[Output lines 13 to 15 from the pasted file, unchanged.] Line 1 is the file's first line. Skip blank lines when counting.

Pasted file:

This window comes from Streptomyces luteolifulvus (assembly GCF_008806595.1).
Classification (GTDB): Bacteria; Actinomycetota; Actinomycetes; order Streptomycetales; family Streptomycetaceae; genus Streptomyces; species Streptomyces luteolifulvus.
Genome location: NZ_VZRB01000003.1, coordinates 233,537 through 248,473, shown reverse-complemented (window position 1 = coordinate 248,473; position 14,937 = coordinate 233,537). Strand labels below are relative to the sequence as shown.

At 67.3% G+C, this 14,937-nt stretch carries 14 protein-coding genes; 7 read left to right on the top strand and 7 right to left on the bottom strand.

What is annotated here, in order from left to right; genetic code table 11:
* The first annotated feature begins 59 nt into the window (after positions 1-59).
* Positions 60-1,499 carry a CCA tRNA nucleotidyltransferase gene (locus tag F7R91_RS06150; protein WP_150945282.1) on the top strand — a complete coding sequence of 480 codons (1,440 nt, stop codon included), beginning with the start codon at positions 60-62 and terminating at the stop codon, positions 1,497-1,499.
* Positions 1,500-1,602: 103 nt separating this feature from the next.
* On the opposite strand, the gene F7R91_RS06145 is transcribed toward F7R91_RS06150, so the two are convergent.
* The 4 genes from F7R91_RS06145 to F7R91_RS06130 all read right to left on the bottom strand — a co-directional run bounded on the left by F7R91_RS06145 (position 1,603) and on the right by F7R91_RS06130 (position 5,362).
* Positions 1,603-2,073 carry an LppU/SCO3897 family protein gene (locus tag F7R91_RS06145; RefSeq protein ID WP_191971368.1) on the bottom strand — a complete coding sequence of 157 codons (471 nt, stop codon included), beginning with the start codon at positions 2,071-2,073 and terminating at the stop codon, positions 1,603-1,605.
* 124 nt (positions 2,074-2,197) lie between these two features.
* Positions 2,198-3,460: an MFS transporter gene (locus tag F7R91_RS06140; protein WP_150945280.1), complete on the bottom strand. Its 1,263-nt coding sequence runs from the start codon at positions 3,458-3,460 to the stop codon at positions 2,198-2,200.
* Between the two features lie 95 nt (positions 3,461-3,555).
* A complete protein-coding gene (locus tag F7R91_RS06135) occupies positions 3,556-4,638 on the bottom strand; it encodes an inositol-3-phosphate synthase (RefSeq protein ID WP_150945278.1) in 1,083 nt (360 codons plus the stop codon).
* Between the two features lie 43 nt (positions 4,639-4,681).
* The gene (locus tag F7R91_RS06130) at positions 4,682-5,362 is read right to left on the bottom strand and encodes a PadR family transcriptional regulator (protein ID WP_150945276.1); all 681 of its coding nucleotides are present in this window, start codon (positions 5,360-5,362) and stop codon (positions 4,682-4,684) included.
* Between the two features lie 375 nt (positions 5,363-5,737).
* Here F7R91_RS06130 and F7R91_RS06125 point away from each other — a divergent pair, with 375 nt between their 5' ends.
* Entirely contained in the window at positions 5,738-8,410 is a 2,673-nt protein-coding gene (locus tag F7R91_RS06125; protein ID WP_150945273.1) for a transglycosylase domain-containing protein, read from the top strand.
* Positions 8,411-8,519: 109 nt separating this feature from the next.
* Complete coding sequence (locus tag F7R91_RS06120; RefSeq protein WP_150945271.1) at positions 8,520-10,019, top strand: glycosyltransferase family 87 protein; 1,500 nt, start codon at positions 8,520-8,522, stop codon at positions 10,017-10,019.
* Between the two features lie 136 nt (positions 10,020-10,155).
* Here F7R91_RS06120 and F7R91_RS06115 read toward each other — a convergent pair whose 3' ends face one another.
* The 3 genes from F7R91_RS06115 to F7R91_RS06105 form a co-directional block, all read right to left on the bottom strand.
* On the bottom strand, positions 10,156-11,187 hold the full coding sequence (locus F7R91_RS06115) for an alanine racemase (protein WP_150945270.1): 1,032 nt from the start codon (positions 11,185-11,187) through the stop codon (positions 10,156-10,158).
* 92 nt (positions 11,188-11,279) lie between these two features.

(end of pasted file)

* Positions 2,198-3,460: an MFS transporter gene (locus tag F7R91_RS06140; protein WP_150945280.1), complete on the bottom strand. Its 1,263-nt coding sequence runs from the start codon at positions 3,458-3,460 to the stop codon at positions 2,198-2,200.
* Between the two features lie 95 nt (positions 3,461-3,555).
* A complete protein-coding gene (locus tag F7R91_RS06135) occupies positions 3,556-4,638 on the bottom strand; it encodes an inositol-3-phosphate synthase (RefSeq protein ID WP_150945278.1) in 1,083 nt (360 codons plus the stop codon).